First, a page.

Artist Philip Košćak has their art up at Cerritos’ window dressing

Phillip+flying+in+the+sky

Phillip Košćak

This is Phillip Košćak, who’s the artist for the last window dressing this semester, as they’re flying into the night.

Samuel Chacko, Editor-in-Chief

After hitting the snooze button on his alarm ten times, Phillip Košćak normally wakes up at 7:30 a.m. to get ready for his job at a community college and finishes his shift at 5 p.m.

Košćak holds multiple degrees as they hold a BA in Art and MA in Visual Art at California State University, Northridge and an MFA in Sculpture from Cranbrook Academy of Art.

Philip got into art when he was five, “I found a journal from Kindergarten and it had a picture of me saying I want to be an artist.”

“When I was younger, a very impactful thing that happened to me was moving from South Bay to Thousand Oaks,” they said, “There were so many things about race I had to deal with.”

“I got high marks because I loved learning and that all changed when I moved and I dealt with a lot of social things in middle school and my grades dropped like crazy,” Košćak added.

Košćak got into music first as he would study classical music up through university but decided to study visual arts.

“I was studying a wind performance [music] in Cal State Northridge […] I had a car accident and I had time off to think about things,” Košćak said.

“I felt like it was the traditional sense […] but once I started to think, ‘why do I have to wear a uniform before I play?’”

Košćak gives an example where they got chewed out by his music professor for wearing a beanie during a rehearsal.

“When I started to learn more about art, it also included music, it just became so open with the possibilities,” they explained.

“I always wanted to do art [in high school] but you see all of these kids drawing really good and I didn’t have that confidence.”

Košćak had his Graduate degree show for his MA at Northridge, where they show off the work they’ve worked on for the past two years.

“That made me very proud because I come from an immigrant family […] it felt good,” they said, “It was a very personal thing to have them come and see it.”

The art show, “It was selfish. It was beautiful,” was one of the shows that Košćak cites as important to them.

“My thesis at Cranbrook is very important to me because it encapsulated everything,” they said, “My mom got to attend [and] it was bittersweet.”

Unlike some artists, Košćak is less regimented with his art time, “I didn’t work like that, I would get bored,” they laughingly said.

“I keep a notepad of things I hear and phrases,” Košćak said about their art process, “I think finding objects has inspired a lot of my projects.”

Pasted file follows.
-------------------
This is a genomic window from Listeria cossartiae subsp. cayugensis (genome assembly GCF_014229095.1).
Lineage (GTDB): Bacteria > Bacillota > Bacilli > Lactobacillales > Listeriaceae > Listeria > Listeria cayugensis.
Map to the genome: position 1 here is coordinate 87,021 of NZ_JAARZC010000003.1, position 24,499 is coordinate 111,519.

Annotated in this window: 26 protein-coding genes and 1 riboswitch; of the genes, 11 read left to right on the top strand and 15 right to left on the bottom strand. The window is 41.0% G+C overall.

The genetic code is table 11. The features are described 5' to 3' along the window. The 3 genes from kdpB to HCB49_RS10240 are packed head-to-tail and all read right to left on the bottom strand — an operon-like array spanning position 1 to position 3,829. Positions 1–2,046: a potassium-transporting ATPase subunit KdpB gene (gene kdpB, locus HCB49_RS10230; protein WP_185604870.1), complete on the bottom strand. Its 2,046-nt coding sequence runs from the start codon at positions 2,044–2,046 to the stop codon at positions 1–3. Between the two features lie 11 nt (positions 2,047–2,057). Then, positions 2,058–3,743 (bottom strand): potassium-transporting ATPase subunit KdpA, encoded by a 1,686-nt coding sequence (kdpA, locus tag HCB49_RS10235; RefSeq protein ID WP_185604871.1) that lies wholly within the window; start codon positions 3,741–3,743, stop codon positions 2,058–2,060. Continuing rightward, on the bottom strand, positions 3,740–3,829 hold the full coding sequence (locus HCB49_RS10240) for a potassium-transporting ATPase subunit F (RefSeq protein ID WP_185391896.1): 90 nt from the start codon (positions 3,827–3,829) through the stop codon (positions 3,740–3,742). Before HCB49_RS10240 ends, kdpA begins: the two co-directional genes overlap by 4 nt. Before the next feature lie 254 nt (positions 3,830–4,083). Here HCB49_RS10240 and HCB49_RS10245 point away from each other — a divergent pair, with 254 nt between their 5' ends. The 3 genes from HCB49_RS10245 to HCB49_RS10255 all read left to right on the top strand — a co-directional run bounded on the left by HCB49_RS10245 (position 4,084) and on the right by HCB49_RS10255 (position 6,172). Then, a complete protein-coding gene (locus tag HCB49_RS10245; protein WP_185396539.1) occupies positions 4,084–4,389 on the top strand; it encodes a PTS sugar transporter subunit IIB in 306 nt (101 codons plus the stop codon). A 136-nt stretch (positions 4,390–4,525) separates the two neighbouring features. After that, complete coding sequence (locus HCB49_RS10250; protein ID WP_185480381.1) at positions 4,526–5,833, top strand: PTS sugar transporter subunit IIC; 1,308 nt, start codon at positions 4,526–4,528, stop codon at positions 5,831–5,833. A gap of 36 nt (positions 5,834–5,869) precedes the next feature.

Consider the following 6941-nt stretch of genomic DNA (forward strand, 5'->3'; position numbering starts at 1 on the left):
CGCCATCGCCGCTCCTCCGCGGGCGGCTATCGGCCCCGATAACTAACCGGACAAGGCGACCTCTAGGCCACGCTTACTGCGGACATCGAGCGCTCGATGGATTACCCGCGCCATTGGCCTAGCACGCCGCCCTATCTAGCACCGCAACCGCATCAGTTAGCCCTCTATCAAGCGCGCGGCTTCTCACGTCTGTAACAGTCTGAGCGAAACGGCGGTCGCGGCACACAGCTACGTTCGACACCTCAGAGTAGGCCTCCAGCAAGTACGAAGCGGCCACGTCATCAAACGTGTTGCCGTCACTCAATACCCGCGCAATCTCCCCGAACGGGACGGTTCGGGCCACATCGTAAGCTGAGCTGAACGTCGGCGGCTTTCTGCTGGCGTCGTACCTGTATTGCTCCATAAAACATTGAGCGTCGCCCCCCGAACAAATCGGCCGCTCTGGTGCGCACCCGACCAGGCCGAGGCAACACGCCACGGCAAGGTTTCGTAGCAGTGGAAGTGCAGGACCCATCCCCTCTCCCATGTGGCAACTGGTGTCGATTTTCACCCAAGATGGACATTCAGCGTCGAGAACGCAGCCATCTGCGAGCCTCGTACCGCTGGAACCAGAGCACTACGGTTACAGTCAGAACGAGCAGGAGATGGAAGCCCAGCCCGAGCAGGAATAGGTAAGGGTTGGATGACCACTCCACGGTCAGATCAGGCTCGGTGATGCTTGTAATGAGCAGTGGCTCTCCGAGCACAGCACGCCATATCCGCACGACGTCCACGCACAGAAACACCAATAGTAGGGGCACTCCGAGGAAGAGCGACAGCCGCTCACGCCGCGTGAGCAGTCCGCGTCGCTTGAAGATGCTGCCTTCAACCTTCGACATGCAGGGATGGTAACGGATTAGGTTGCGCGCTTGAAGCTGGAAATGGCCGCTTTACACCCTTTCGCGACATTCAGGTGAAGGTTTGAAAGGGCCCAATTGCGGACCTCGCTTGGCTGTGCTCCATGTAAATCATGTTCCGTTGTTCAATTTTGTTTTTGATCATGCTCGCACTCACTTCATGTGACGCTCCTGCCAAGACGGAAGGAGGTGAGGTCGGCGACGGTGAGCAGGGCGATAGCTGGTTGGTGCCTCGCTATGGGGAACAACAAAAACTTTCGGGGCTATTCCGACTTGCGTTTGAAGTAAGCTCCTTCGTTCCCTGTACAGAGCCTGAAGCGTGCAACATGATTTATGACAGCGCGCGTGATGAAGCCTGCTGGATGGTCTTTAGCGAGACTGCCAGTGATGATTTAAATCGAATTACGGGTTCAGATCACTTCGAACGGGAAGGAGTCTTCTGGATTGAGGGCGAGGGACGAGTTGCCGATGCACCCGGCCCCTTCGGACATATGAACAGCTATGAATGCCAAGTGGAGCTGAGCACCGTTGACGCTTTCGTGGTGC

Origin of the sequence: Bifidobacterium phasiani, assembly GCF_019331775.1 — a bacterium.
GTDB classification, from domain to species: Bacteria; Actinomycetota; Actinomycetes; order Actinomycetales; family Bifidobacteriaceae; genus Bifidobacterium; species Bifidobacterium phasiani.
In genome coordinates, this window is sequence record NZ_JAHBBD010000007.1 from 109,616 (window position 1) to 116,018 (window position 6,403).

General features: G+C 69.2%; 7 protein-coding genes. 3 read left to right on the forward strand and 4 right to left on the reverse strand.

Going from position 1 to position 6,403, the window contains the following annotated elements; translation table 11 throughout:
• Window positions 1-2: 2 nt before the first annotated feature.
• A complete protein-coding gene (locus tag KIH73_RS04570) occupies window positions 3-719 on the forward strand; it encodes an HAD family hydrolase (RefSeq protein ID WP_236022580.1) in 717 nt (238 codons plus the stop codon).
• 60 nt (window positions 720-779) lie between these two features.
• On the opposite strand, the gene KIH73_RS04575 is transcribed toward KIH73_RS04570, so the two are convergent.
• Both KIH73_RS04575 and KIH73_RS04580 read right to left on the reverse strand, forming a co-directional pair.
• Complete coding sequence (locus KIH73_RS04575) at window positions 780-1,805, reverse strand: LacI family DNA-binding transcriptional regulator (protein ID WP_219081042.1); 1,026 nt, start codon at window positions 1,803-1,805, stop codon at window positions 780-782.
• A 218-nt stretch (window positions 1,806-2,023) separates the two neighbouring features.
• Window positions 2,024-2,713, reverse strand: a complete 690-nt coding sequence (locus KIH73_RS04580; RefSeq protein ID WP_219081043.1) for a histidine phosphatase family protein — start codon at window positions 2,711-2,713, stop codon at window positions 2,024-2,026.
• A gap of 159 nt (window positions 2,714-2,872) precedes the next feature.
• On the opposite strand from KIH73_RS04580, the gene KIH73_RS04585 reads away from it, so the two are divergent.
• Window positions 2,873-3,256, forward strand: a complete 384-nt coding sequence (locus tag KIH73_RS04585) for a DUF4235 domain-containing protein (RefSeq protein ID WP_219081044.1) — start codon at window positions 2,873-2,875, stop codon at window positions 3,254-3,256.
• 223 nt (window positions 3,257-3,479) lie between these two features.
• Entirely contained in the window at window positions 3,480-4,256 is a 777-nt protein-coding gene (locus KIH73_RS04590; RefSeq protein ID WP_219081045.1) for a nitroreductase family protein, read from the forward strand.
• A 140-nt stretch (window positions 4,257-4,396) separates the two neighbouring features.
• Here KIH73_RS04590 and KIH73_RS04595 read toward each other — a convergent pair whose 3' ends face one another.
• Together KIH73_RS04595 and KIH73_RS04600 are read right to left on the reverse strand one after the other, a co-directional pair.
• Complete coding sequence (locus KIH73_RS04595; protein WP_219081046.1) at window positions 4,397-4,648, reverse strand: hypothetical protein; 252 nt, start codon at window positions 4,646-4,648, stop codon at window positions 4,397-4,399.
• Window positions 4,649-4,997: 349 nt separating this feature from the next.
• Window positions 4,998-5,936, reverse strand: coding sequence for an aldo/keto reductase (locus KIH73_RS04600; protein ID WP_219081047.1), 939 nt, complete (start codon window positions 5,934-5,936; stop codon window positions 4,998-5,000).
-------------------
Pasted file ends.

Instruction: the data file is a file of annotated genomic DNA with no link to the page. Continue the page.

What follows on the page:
Halloween story
This is the story that Phillip Košćak wrote when he was a kindergartener and was written in 1996. (Phillip Košćak)

One of Košćak’s favorite art pieces came from when he was in kindergarten and first grade, “Reading it now, it reads very differently.”

“I found it in grad school and people thought I made it up,” they said, “It was a very sincere writing and how some of these feelings that I still have kind of manifested early in kindergarten.”

They were recommended by a friend that Cerritos is taking proposals for their window dressing and had their drawings more straightforward.

“I just want to make drawings in the window that would take up space like a store would,” they said.

Košćak drew Kermit the Frog for the window dressing and it goes back 10 years ago for them.

“It stemmed from this experience of things I had and I just want to draw Kermit the Frog from memory,” they said, “One of my mentors said, why don’t you do 100 of them?’ so I started to draw a bunch of them.”

Košćak explained that Kermit the Frog became this non-binary character and when he first started drawing those frogs, he questioned if these frogs would be friends, lovers or if would it be a mirror.

“10 years later, it’s just a character I use and a lot of the poses I use are going to be more playful,” they added, “It’s not about a journey or straight narrative, it’s just a bunch of frogs performing for your entertainment.”

The artist said that he would want to create a memory, have the viewer ask questions and for the viewers to come in with their own narrative.

Košćak shouts out Samantha Fields and Heather McGill for listening to their process and also being critical, “I really needed someone to be tough on me to keep pushing my work.”

The two artists that inspire them are Mike Kelly and Félix González-Torres.

Kelly has more empathy-based work that they relate to and González-Torres uses everyday materials to portray an “extremely quiet but bold” theme.

Outside of his job and creating art, Košćak loves playing more calmer games like “Stardew Valley,” “Undertale” and “Unpacking.”

Philip gave their advice to any up-incoming artists, “One of my biggest [pieces of] advice is to pursue education where you can get the most funding/scholarships.”

They have a show that they’re participating in called, “Post-It show” on Dec. 3 through Dec. 11 at 2062 Sawtelle Blvd., Los Angeles, CA and is an annual show where the work created is made on post-it notes, the work there will be sold for $30.

Their art project titled, “IM LATE TO THE PARTY BUT IM ALWAYS ON TIME” will be on display at the Fine Arts from Dec. 5 through Dec. 16.